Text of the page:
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Scatter Diagram, Correlation coefficient, Correlation table


Correlation is the degree to which two sets of data are related and may be mathematically calculated with the correlation coefficient (aka. coefficient of correlation).

The simplest way of visualizing the correlation is with a Scatter Diagram, where perfect correlation is a straight line and no correlation is a random cloud of points. No correlation is a positive result: it tells you clearly that the two sets of data are not related. The must frustrating picture is when there is a weak correlation which only says that there might be a weak or distant relationship.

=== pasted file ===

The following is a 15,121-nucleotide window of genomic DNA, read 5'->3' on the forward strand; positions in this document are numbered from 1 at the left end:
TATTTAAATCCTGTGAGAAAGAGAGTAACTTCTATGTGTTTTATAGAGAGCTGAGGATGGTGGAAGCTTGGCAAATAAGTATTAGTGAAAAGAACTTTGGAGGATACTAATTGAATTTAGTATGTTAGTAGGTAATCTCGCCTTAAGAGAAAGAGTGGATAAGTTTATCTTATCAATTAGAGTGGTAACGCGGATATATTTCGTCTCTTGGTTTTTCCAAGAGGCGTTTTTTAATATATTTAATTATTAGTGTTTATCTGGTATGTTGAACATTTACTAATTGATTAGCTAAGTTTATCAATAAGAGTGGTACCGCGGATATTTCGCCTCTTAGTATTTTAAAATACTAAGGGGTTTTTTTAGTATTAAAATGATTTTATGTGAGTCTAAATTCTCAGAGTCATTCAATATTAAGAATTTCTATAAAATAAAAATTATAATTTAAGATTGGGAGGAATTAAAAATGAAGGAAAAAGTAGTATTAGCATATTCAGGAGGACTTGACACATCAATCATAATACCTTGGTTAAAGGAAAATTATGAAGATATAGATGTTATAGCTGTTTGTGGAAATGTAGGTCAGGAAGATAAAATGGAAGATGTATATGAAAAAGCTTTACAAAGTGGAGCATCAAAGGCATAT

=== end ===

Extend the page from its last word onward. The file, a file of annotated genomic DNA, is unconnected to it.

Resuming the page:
Low correlation

Positive correlation occurs when increasing one set of data leads to a corresponding increase in the second set of data. Negative correlation is when an increase in the first set leads to a predictable decrease in the second set.

Negative Correlation

It is a trap to assume that because correlation is found that there is a causal relationship. For example, the sales of ice-cream correlate (i.e. go up and down with) people drowning. One does not cause the other. In this case, they both have a common cause: sunny weather.

At best, correlation can indicate a potential relationship, which may be confirmed by other methods.   

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